4) How does your business experience translate into political life? (Some business experience does so; some doesn't.) Practical politics, unlike some businesses, isn't merely about commands carried out by underlings; it is largely about successful negotiations carried out in large part in the public eye. Did your business background give you negotiating skills? When and where and how? In what other ways have you developed a skill set specifically applicable to governing? Have you been involved in organizations where the structure isn't entirely vertical but at least largely horizontal, with competing realms of power?

5) You have acknowledged having very little experience with foreign or military affairs, but said you would surround yourself with the right experts and apply certain principles (such as "if you're in it, win it"). In that spirit, who are the foreign and defense experts or practitioners, past or present – not including Ronald Reagan, because that answer is too easy – whom you have most admired? (This is NOT to ask whom you would hire as president, but rather whose work you would use as a model or guide.) Why have you admired them?

6) Many presidential candidates arrange for advisory boards of policy experts and make those names public. Have you started consulting with experts on foreign and defense policy yet, and if so, who are they?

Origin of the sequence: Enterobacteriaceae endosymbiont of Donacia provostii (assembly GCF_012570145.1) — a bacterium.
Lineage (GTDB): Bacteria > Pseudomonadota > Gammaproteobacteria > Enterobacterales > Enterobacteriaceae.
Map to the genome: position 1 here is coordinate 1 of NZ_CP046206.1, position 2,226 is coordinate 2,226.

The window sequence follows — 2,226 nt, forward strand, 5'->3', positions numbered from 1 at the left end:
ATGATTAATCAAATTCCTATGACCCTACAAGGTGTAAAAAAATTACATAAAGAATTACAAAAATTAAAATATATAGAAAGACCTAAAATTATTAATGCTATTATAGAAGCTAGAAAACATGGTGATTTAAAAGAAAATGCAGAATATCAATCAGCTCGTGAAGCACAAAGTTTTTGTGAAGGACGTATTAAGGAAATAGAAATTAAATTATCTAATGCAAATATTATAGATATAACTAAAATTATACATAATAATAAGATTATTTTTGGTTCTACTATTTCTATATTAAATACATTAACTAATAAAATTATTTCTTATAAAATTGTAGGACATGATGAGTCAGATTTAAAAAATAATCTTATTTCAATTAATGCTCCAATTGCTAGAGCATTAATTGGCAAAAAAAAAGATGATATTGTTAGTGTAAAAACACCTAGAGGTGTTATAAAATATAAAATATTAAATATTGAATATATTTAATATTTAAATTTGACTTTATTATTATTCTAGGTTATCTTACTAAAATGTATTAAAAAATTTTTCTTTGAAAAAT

7) Name three current federal judges, excluding the Supreme Court, about whom you think most highly. Why? Who are the people you turn to (again, not whom you would hire, but who you trust to give you good advice) for advice on matters constitutional or broadly legal?

8) Despite the facile labels, not all “conservative” judges approach the law the same way. Acknowledging that they think alike much of the time, it is still rather easy to distinguish, for instance, Clarence Thomas' approach from Antonin Scalia's. In those areas where they do differ, are you a Thomas guy or a Scalia guy – and why?

There – that should be enough for now. Answer these questions well, and a lot of conservatives may flock to you in droves.

Notable Quote   
 
"J.D. Vance touted his working-class roots and promised to fight on behalf of America's 'forgotten communities' in his first public address since being selected as former president Donald Trump's running mate. The U.S. senator from Ohio capped off day three of the Republican National Convention in Milwaukee, where the enthusiasm and lack of disorder stand in stark contrast to the Democratic Party'…[more]
 
 
— Andrew Stiles, Washington Free Beacon
 
Liberty Poll   

Should Secret Service Director Kimberly Cheatle be fired for the agency's unconscionable failures regarding the assassination attempt on President Trump?